deVere Group - International Investment Strategy

International Investment Strategy

deVere Investment Strategy aims to provide clients with a comprehensive picture of the global economy and regular updates on current stock market and fixed income trends, in order to assist investors in making informed investment decisions. It is headed by Tom Elliott, deVere's International Investment Strategist, who produces regular videos and blogs on a wide range of topical investment issues, and regularly speaks at seminars for clients at deVere offices around the world.

The core-satellite approach to investing has several advantages over buying a multitude of separate, high risk investments. The bulk of the portfolio is handed over to a professional multi asset investor, who is qualified to match expected returns with expected levels of risk. The satellite investments allow the client to try to 'beat' the market with higher risk investments, but total portfolio risk is reduced through setting a limit on the size of the satellite allocation relative to the core.

Note: The information contained in this chart is for general guidance on matters of interest only. The deVere Group disclaims any responsibility for content errors, omissions, or infringing material and disclaims any responsibility associated with relying on the information provided herein.

Tom Elliott

International Investment Strategist

Tom Elliott is the deVere Group's International Strategist. His role is to help the Group's clients to better understand the economic and political influences that drive capital markets, which in turn drive investor returns.

Tom, formerly an Executive Director at JP Morgan Asset Management, has 25 years experience in the financial sector.

He is currently a visiting lecturer in the department of political economy at King’s College, London.

Twitter
Video
December 07, 2016

Wall Street under President Trump - a boom and bust scenario?
Tom Elliott

Tom Elliott asks if lower taxes and increased infrastructure, together with curbs on immigration and tariffs on imports, might cause a short boom in domestic demand and corporate earnings. As inflation gathers pace and interest rates rise, markets may then panic.

Older posts

US Credit
The U.S non-financial corporate sector currently holds $1.84 trillion of cash against $6.6 trillion of debt. Some believe that debt levels have become excessive, and wonder if this could be where the next financial crisis lurks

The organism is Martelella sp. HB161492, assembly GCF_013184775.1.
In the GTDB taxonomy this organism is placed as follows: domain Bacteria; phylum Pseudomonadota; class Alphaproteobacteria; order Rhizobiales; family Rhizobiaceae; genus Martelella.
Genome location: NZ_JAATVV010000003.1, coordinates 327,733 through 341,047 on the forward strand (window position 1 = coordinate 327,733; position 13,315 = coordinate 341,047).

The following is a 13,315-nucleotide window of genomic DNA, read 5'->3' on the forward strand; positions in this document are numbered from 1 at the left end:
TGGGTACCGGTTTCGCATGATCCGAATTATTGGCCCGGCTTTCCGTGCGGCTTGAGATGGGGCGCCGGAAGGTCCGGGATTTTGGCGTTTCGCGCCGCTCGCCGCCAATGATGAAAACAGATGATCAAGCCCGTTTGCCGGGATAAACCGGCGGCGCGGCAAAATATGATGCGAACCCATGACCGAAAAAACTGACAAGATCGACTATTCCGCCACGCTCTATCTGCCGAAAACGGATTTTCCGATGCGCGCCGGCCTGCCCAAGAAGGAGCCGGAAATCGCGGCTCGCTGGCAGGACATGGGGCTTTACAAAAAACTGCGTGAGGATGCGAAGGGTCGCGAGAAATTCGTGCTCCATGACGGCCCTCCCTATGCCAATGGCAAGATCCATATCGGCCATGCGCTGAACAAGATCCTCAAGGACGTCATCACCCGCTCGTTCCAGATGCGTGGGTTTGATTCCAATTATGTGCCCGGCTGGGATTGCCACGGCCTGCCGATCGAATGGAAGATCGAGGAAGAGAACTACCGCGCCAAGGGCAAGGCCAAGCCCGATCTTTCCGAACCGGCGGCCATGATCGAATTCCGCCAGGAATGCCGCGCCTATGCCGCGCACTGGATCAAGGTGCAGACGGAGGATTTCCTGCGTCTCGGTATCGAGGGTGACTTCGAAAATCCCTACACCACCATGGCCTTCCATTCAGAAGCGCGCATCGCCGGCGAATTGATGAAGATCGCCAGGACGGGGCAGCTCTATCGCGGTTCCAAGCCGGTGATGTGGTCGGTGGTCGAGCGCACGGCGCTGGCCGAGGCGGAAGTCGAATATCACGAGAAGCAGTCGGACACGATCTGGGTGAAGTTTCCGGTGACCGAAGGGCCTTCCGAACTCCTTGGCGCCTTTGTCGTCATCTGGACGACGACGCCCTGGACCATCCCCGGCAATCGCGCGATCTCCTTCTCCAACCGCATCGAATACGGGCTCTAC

October 24, 2016

Wither Sterling?
The U.K government's option to chose a 'hard' Brexit will almost certainly lead to the U.K leaving the single market and -if it wants to strike its own trade deals with Australia etc. - the E.U's free trade area. Investors are nervous that the economic disruption will slow growth, and lead to an unwillingness of foreigners to fund the $162bn current account deficit. Goldman Sacs forecast a further 5% fall on trade weighted basis for sterling over the next three months.
October 07, 2016

Market jitters over central banks' supposed change of policy
Central banks do not have a Plan B to re-flate the global economy. Loose monetary policy will continue despite concerns over its effectiveness
September 16, 2016

Will market volatility return in September?
Tom Elliott looks at key central bank meetings this month, which may move capital markets and trigger an end to the summer's placid market conditions
September 07, 2016

The politics of Brexit will determine investor options
Tom Elliott discusses why negotiations over EU immigration will be key to any future recovery or downward luch in sterling and UK equities
June 30, 2016

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Blog
December 08, 2016

Riding the Camel 5 December 2016
Tom Elliott

Current racing conditions: unreliably firm. Prepare for a boom, and possible bust, in the U.S economy with a strong dollar and tighter American and global monetary conditions. Suggested portfolio weightings over the next eighteen month for a diversified multi-asset portfolio: 1) Underweight fixed income relative to equities 2) In equities, overweight developed world equities versus emerging markets with a bias towards small in US equity exposure 3) In fixed income, a short duration bias.

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This week: Renzi’s failure will affect the E.U. The strong dollar – a circular argument from the bears? Brexit confusion continues. OPEC deal.

 

Renzi’s failure will affect the E.U.